|Latin (group) name: Pinus|
|Latin (specific) name: Pinus Rigida (Miller)|
|Average max height: 40' to 70'|
|Average diameter: 12" to 30"|
|Associated state: none|
|Category: American Woods|
The Softwoods - Conifers
Pitch Pine is one of the smaller hard pines, attaining a height of 40 to 70 feet with a trunk diameter of from 12 to 30 inches.
Usually it is quite symmetrical, its limb structure and crown resembling a hardwood rather than the straight-stemmed pines. Frequently the branches are contorted, irregular and heavy. The bark on mature trees is one to one and a half inches thick, dark reddish-brownand deeply furrowed into irregular thick scales. The needles are stiff, sharply pointed and wide, two to ﬁve inches long in bundles of three and are of a yellowish-green color. The cones which remain on the tree for several years are one and a half to three inches long with wide base, thick scales, prickly pointed. The tree is exceedingly ﬁre resistant although it contains a considerable supply of pitch, which gives the tree its name.
Common Names in Use
- Pitch Pine (Vt, N.H., Mass., R.I., Conn., N.Y., N.J., Pa., Del., W.Va., N.C., S.C., Ga., Ohio, Ontario, Md., Eng.)
- Black Pine (N.C.)
- Black Norway Pine (N.Y.)
- Hard Pine (Mass.)
- Long-leaf Pine (Del.)
- Longschat Pine (Del.)
- Mountain Pine (N.C.)
- Pennsylvania Yellow Pine (Pa.)
- Red Pine (N.Y.)
- Ridge Pine (N.C.)
- Rigid Pine (Eng., lit.)
- Sap Pine (lit)
- Shortleaf Pine (Ga.)
- Southern Pine (Trade)
- Southern Yellow Pine
- Yellow Pine (Pa., Ga.)
The growth range of Pitch Pine extends from Maine southward along the slopes of the Allegheny Mountains to northern Georgia, and westward from New York to the eastern Great Lakes region, thence southward through eastern Ohio, Kentucky and Tennessee.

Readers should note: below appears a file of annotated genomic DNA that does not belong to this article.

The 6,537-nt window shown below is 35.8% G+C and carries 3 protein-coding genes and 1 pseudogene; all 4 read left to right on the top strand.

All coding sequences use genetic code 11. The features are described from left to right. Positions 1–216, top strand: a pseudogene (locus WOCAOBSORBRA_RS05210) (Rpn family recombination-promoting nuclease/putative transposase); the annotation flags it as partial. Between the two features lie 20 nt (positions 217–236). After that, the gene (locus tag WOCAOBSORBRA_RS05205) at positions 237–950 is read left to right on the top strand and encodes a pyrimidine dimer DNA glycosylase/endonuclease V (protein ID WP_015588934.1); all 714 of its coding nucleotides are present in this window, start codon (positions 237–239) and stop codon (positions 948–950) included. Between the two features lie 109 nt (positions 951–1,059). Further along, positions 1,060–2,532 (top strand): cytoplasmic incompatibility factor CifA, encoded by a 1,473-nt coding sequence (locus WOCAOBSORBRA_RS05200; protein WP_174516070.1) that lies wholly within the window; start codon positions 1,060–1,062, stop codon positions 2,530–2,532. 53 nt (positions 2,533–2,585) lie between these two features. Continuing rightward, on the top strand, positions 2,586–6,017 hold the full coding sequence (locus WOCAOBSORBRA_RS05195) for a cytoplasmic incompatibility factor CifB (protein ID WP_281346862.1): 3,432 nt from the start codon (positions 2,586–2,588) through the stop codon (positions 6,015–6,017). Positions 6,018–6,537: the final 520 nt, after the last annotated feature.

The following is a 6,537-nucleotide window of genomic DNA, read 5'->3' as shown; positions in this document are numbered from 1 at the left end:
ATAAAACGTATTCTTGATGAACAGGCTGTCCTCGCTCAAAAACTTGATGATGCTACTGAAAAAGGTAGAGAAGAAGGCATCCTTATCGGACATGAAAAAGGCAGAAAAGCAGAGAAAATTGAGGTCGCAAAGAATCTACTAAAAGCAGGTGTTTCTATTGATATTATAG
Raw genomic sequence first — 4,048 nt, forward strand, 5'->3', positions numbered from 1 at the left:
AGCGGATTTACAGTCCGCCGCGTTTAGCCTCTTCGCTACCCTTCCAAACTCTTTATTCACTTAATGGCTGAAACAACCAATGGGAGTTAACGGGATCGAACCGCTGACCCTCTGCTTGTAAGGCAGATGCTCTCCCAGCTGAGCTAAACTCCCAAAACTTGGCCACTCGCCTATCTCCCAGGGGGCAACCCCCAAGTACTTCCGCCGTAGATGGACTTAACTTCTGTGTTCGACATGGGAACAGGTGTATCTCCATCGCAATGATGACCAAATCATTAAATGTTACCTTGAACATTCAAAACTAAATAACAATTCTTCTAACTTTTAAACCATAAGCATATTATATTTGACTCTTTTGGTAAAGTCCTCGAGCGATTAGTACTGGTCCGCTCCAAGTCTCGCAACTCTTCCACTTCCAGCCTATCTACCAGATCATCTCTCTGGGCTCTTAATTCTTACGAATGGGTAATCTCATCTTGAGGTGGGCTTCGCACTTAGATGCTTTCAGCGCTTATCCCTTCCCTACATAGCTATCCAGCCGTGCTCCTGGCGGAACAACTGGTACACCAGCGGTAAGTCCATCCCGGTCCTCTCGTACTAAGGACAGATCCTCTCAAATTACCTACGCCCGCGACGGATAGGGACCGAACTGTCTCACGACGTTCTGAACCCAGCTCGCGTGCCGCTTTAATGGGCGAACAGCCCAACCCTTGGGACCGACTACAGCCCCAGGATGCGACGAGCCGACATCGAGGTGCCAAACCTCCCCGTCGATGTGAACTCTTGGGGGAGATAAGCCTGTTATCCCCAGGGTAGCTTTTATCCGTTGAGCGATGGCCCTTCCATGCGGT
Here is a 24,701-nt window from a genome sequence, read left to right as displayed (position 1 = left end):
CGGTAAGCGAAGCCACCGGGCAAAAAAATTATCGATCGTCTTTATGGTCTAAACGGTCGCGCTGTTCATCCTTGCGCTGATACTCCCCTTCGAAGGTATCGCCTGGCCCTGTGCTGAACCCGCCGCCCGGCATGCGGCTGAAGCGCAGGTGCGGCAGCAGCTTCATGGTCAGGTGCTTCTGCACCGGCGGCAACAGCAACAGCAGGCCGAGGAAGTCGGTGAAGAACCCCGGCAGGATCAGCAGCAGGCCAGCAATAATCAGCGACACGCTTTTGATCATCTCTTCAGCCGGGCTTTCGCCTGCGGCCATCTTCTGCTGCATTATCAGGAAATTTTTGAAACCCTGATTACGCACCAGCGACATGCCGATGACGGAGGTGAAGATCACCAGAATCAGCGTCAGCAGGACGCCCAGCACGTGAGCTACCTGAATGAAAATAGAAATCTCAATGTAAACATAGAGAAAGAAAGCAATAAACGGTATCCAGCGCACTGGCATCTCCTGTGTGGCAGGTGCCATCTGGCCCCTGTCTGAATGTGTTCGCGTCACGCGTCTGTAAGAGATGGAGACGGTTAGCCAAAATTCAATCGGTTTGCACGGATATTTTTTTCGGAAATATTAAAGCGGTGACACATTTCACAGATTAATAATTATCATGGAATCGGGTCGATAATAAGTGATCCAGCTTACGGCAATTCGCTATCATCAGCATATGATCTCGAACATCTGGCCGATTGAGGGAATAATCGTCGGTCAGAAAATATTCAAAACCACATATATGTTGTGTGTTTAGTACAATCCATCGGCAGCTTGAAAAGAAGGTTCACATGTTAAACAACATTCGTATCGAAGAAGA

The wood of the Pitch Pine has a very high resin content, is coarse-grained, soft, non-porous, brittle, and has a reddish-yellow heartwood. The sapwood is wide, light yellow or nearly white in color and is very susceptible to blue stain in seasoning.
The lumber of the Pitch Pine is usually marketed with the other pines, particularly the southern pines. It is used for rough general construction, fencing, paper pulp, boxes, crating, railroad ties and other general uses. It is somewhat “gummy” to work with because of the heavy pitch content, but takes paint well.
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|131||Pinus Rigida.jpg||Pinus Rigida.jpg||Pitch Pine trees and view west from the Hoeferlin Trail in Ramapo Mountain State Forest, New Jersey
Attribution: By Famartin [CC BY-SA 3.0 (https://creativecommons.org/licenses/by-sa/3.0)], from Wikimedia Commons
|132||Pitch Pine Cone.jpg||Pitch Pine Cone||Pitch Pine Cone
Attribution: By Crusier [GFDL (http://www.gnu.org/copyleft/fdl.html) or CC BY 3.0 (https://creativecommons.org/licenses/by/3.0)], from Wikimedia Commons
|133||Pitch Pine Bark.jpg||Pitch Pine Bark||A native of eastern North America, the pitch pine is a species designed for fire. It can be burned to the ground in a forest fire and still sprout new growth from its roots and stump. The wood contains a lot of resin, or 'pitch', making it both rot resistant and flammable. In the past, it was used to make torches, tar and turpentine, as well as in ship building.
Reference: “New England Woods in Winter.” Belonging on Earth, http://www.belongingonearth.com/1/post/2018/01/the-captivating-winter-woods.html. Accessed 5 Aug. 2018.